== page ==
Learners in Crisis
Instructors are often the first to become aware of a learner in crisis. This may take the form of a disclosure in an email, disturbing remarks online or in the context of an assignment.
Counselling Services are available for distance learners. UBC counsellors prefer to work directly with the instructor (or staff member) who is in contact with the student - to facilitate the referral.
If you are concerned about a student's behavior, contact Counselling Services for advice and support: 604-822-3811 or in an emergency, contact: 604-822-9260.
Managing Difficult Learners
The material that follows is substantively taken from a 2003 article by Kate Butler (2003), and made available through the website of the Australian Flexible Learning Network . It has been modified for the UBC context, and to reflect more common issues with adult learners. There are a variety of definitions of what makes a ‘difficult’ online learner, and there are no infallible ways of avoiding or dealing with incidents of bad or disruptive behaviour. In the context of online learning, the following are examples of learners who could be considered ‘difficult’. A learner who:
- Doesn’t keep in contact regularly
- Consistently doesn’t do what they say they will
- Doesn’t achieve set goals or maintain their commitment to study
- Doesn’t respond to specific requests and questions
- Ignores advice
- Contributes inappropriately to group tasks
- Doesn’t work as an active and supportive group member
- Disrupts other learners through their behaviour
- Makes offensive remarks
- Challenges the facilitator’s/instructor’s authority, either publicly or privately
- Submits work that is plagiarized or not their own
Instructor/Facilitator's Role: There are no foolproof ways of preventing difficult behaviour online and, as with other delivery methods, the key is that you need to:
- Be aware of what might happen
- Make sure you are as aware and informed as possible
- Make sure learners are as aware and informed as possible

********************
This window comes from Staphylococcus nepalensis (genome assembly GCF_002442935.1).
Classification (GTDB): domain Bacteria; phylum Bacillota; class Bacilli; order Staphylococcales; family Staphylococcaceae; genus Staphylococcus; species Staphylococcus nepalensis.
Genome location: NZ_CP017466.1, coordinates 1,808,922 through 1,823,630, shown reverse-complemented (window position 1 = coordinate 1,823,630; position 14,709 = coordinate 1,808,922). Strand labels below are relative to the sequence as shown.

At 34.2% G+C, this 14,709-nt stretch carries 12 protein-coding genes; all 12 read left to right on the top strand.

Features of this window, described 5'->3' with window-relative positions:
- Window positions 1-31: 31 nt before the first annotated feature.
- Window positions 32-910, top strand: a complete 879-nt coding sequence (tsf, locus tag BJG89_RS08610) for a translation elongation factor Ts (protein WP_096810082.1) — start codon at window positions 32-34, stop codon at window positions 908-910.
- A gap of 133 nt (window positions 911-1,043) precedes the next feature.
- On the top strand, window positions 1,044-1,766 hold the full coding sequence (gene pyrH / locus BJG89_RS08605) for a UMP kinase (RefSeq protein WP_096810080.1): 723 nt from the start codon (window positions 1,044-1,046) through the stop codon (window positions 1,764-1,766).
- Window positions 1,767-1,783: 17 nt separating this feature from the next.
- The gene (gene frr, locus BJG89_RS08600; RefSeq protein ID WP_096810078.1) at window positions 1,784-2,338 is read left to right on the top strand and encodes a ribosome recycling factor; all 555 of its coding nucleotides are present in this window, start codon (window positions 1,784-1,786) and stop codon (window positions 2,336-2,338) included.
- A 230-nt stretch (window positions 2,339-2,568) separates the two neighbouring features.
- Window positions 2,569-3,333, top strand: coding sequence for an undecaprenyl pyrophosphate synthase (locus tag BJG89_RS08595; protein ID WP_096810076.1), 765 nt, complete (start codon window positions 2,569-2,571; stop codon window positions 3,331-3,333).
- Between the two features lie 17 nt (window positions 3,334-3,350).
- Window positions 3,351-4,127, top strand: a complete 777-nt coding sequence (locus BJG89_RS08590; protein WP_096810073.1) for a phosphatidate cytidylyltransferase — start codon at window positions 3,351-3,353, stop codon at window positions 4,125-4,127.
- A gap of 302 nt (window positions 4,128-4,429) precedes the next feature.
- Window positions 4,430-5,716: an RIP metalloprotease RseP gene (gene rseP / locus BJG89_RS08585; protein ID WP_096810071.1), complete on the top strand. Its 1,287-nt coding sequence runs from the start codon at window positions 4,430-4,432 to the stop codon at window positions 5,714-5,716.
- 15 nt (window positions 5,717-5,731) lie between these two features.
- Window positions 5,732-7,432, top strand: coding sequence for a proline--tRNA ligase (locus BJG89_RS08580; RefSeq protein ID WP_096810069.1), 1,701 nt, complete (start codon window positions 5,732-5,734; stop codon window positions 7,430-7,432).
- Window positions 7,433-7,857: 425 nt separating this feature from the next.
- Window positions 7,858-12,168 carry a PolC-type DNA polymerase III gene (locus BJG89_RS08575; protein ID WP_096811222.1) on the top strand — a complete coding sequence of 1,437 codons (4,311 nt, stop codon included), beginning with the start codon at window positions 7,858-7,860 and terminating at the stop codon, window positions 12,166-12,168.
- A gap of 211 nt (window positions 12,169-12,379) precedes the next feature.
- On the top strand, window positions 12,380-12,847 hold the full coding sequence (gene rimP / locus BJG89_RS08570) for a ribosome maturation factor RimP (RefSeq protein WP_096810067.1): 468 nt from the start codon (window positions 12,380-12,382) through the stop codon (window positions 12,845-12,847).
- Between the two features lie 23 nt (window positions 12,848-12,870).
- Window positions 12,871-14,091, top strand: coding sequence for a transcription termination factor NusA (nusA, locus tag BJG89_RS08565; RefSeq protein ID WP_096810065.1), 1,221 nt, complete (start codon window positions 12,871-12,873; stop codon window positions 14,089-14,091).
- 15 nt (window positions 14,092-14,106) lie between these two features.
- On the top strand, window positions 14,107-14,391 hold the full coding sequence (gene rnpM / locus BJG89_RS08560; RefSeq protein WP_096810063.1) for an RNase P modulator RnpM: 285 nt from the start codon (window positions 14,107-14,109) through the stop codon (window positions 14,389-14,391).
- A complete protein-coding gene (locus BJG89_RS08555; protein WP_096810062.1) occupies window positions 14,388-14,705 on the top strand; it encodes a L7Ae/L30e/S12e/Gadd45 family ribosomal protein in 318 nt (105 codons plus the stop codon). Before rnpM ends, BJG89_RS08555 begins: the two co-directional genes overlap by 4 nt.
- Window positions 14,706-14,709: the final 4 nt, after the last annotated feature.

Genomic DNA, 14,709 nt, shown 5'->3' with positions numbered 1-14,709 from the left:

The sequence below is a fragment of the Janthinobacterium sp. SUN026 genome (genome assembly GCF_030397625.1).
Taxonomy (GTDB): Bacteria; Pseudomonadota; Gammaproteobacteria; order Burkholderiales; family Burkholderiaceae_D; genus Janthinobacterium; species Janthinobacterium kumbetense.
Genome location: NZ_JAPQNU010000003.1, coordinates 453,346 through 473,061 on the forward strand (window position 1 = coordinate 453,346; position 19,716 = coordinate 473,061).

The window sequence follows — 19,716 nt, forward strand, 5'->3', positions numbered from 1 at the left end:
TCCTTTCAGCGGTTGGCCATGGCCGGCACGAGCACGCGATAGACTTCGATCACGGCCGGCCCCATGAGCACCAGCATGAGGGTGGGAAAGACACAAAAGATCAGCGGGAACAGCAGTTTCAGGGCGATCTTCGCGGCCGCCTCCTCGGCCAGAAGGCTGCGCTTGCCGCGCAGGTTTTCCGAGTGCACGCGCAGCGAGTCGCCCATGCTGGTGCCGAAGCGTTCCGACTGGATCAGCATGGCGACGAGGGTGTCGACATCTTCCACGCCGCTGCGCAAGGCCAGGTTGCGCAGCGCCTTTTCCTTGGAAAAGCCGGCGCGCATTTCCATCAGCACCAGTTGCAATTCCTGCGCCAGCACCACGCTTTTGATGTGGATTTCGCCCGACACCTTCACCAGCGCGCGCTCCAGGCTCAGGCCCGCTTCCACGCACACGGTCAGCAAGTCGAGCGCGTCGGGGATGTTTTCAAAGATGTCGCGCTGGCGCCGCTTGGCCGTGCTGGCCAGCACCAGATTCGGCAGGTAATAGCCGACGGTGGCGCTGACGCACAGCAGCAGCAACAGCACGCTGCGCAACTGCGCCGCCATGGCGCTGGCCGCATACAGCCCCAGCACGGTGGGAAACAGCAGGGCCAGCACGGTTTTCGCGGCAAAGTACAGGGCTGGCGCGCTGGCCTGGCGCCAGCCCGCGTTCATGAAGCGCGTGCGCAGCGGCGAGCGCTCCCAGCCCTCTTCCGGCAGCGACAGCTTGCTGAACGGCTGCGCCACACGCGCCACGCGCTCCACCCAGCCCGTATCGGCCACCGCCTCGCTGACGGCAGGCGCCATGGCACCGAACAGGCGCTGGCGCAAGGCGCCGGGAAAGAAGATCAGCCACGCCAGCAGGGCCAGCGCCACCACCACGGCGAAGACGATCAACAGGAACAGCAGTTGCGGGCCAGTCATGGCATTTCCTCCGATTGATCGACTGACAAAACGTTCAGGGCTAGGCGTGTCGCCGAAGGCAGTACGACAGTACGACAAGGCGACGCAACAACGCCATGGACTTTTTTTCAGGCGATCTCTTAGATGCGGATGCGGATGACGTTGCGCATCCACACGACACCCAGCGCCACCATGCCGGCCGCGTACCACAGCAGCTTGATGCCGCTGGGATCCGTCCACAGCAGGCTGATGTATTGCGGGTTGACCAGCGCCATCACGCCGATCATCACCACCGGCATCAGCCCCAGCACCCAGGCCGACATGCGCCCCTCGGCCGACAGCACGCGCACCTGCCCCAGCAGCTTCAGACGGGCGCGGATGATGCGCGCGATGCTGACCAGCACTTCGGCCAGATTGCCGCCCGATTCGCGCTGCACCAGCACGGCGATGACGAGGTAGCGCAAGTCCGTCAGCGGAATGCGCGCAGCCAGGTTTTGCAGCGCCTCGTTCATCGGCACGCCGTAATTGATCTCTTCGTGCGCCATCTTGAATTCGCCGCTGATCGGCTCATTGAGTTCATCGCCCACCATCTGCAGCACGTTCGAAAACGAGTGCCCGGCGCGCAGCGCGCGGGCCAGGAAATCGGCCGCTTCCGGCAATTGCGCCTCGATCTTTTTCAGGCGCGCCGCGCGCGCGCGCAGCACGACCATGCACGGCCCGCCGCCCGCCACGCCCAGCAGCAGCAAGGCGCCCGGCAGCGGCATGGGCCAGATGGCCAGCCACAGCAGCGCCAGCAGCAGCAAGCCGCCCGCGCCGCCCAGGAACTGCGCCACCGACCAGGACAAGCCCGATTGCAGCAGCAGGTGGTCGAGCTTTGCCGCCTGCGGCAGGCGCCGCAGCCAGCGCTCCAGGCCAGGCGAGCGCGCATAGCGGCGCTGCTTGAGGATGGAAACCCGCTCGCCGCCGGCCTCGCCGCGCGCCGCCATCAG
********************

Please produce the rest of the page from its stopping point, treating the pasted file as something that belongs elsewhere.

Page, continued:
- Know what procedure is expected of you
- React objectively and supportively
- Seek support from colleagues when necessary
It is also possible that some challenging experiences might prove to be a positive learning experience for you and the learner alike. Some challenging behaviour is deemed so simply because it makes the job of the facilitator/instructor harder. In other cases, behaviour is more consciously disruptive and detrimental to the learning experience of other learners. These definitions could apply to learners in any delivery medium but it can help the online facilitator/instructor to look more specifically at ways to prevent them and respond to them in the online environment.
Prevention Make sure the learner knows what to expect when embarking on online study. Irregular contact, failure to achieve goals or respond to requests may be caused by the learner’s ignorance of what is expected. Make sure that your expectations are stated very clearly at the beginning of the course, to ensure learners know what they are getting themselves in to. This should include guidelines on appropriate behaviour and detail as to the expected time commitment and technological requirements.
Model the behaviour you expect The way you relate to learners will have an impact on their understanding of how to behave in an online environment and can be the best way to demonstrate what is expected. Establish a good relationship with learners where you stay open to ideas and problems, respond promptly and always communicate in a considered and considerate way.
Know when to intervene and refer on Sometimes it becomes clear that a learners' challenges require additional support. UBC's Counselling Services offer these Guidelines for Faculty and Staff for referring at risk learners.
Most adult learners enroll in courses because they are genuinely interested in learning more about the topics under study, and perhaps because they believe that the material will help them in their personal and/or professional lives. This makes it less likely that course participants will engage in behaviour that we might call “cheating” – a phenomenon that is more common where learners are extremely time stressed, or feel pressured to complete work for ‘bureaucratic’ reasons rather than in pursuit of personal learning goals.
On the other hand, accepting plagiarized material from learners denies them the opportunity to engage in the meaningful critical reflection and writing that contributes to good learning. Moreover, learning to accurately assess the credibility and authority of information sources, and learning to accurately attribute material and ideas to their original authors contributes to a learners personal and professional skillset. There are various strategies for trying to prevent plagiarism, such as giving clear information on what is unacceptable, and building a relationship with learners so you get to know their skill levels.
If you suspect plagiarism, it can help to:
- Tactfully (and privately) explain your concerns to the learner, and direct them to UBC’s Academic Integrity Resource Centre or the Learning Commons' Academic Integrity page.
Remember that some learners may not understand what plagiarism means, or why you have concerns about it. This detailed Resource Centre teaches learners how to correctly cite their work.
- Direct learners to UBC Library resource pages on:
- Give the learner the opportunity to explain themselves
- Give the learner the chance to resubmit work
- Consult the course coordinator or your department head to develop a plan of action.